Exosomes derived from natural killer cells inhibit hepatic stellate cell activation and liver fibrosis


Activation of hepatic stellate cells (HSCs) is a prominent driver of liver fibrosis. This study was designed to investigate the effect of exosomes derived from natural killer (NK) cells on HSC activation and liver fibrosis. The exosomes were isolated from NK-92MI cells (NK-Exo) and identified by transmission electron microscopy, nanoparticle tracking analysis, and western blot. Then NK-Exo was administered into TGF-β1-treated LX-2 cells (human HSC line) and mice with CCl4-induced liver fibrosis. LX-2 cell proliferation was determined by CCK-8 assay. The levels of α-SMA and CoL1A1 were measured by qRT-PCR and western blot to evaluate HSC activation. Serum levels of AST and ALT were measured. Hematoxylin–eosin, Masson staining, and Sirius Red staining were performed to assess the pathological changes and collagen deposition. Cell supernatant derived from NK-92MI cells inhibited TGF-β1-induced HSC proliferation and activation in LX-2 cells, and this effect was counteracted by the exosome inhibitor GW4869. Further assays confirmed that NK-Exo treatment significantly inhibited TGF-β1-induced HSC proliferation and activation. Moreover, NK-Exo administration alleviated CCl4-induced liver fibrosis in mice. NK-Exo inhibited TGF-β1-induced HSC activation and CCl4-induced liver fibrosis.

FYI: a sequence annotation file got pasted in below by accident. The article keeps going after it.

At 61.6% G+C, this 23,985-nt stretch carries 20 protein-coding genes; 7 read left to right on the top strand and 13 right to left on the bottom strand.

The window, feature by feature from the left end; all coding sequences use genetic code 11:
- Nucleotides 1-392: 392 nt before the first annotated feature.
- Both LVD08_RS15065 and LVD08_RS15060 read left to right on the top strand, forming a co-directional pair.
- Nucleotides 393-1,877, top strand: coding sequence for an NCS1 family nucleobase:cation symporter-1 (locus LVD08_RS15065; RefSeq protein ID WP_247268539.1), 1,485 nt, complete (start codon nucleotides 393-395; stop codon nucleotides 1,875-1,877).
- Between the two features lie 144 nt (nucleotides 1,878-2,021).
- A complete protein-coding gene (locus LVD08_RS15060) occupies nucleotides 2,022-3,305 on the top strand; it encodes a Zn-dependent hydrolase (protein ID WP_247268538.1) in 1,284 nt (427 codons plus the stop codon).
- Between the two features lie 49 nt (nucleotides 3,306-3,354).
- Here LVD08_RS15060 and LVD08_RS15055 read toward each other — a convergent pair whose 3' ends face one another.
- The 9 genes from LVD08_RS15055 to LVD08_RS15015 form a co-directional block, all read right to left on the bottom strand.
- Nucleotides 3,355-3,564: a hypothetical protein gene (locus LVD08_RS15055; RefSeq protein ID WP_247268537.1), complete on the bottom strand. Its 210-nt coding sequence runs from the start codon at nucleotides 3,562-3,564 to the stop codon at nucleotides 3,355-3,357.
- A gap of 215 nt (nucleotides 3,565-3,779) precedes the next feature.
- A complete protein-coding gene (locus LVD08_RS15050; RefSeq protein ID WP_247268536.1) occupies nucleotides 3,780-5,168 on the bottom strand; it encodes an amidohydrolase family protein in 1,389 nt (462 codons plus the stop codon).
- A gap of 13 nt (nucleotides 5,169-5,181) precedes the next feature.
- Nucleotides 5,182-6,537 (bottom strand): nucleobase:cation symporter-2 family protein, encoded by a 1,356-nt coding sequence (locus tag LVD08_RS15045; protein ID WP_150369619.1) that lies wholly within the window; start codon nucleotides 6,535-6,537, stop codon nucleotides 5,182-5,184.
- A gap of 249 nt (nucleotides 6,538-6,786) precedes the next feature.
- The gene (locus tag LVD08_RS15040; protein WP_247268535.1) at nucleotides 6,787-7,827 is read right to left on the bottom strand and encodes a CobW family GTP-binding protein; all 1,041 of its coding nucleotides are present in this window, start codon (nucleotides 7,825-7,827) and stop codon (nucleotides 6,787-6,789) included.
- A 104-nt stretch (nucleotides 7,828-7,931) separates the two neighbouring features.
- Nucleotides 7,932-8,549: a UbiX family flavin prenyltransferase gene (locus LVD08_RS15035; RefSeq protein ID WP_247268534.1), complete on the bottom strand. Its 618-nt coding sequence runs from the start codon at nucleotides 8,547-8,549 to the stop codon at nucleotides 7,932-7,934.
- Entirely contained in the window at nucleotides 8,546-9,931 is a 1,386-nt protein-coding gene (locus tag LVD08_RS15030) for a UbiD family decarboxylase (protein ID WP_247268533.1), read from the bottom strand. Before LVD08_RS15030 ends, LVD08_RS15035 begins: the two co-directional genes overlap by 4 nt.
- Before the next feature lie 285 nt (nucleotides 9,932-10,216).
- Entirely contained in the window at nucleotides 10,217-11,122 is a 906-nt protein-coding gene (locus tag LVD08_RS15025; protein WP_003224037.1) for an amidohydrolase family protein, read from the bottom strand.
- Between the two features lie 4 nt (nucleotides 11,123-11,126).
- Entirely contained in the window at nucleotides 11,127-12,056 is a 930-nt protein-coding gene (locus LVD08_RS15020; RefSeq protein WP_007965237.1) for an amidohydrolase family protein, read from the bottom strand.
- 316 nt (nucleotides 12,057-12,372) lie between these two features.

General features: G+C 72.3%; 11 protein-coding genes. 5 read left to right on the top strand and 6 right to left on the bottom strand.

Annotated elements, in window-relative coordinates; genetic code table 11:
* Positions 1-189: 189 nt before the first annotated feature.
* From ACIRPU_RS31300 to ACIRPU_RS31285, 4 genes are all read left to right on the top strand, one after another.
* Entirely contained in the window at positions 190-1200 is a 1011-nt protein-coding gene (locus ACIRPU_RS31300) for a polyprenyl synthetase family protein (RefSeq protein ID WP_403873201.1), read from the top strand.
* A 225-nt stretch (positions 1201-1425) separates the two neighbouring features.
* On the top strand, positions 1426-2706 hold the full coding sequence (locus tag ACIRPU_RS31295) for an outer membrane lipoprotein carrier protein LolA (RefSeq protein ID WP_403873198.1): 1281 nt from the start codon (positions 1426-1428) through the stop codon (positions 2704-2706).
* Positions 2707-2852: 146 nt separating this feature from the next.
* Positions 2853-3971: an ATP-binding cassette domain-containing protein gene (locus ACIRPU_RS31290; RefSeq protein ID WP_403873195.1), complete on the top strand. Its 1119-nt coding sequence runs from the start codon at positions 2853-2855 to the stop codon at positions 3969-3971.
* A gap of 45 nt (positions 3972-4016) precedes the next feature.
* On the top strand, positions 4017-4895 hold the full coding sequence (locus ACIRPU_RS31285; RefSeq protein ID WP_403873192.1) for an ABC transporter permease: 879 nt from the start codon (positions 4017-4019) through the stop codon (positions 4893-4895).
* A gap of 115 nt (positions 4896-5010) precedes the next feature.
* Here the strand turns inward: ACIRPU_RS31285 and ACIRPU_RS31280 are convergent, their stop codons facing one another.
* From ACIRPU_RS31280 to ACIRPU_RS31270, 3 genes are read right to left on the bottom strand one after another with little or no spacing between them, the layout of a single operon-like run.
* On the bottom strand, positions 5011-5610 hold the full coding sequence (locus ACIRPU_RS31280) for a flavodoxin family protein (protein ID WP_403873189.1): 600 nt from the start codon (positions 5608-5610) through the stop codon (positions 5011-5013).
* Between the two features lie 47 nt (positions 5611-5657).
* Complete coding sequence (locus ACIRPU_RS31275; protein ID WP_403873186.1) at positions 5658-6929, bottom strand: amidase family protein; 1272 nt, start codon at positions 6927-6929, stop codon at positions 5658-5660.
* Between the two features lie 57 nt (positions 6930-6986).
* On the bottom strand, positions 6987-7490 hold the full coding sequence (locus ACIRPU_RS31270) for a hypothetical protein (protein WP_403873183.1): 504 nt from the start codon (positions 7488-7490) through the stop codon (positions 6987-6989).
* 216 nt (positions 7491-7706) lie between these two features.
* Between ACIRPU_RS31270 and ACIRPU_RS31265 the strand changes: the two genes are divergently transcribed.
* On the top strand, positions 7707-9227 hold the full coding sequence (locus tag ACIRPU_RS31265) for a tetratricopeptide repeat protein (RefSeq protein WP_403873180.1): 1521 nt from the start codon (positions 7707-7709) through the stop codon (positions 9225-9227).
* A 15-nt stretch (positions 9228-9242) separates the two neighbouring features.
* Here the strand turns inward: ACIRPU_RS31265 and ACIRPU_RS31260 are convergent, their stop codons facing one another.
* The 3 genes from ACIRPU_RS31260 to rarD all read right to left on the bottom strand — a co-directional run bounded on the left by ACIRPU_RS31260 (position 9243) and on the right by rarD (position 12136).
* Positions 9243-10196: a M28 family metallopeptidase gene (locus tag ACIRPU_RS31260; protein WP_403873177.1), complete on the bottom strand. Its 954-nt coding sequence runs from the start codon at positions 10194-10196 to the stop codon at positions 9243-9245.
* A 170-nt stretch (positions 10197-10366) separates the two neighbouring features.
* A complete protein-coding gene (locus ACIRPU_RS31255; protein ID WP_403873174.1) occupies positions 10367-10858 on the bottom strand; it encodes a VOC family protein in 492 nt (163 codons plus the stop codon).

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Correspondence to Jun Quan.

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All animal experiments were conducted under university guidelines and approved by the ethical committee for Animal Care and Use of the Xiangya Hospital of Central South University.

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Wang, L., Wang, Y. & Quan, J. Exosomes derived from natural killer cells inhibit hepatic stellate cell activation and liver fibrosis. Human Cell 33, 582–589 (2020). https://doi.org/10.1007/s13577-020-00371-5

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  • Liver fibrosis
  • Hepatic stellate cell activation
  • Natural killer cell
  • Exosome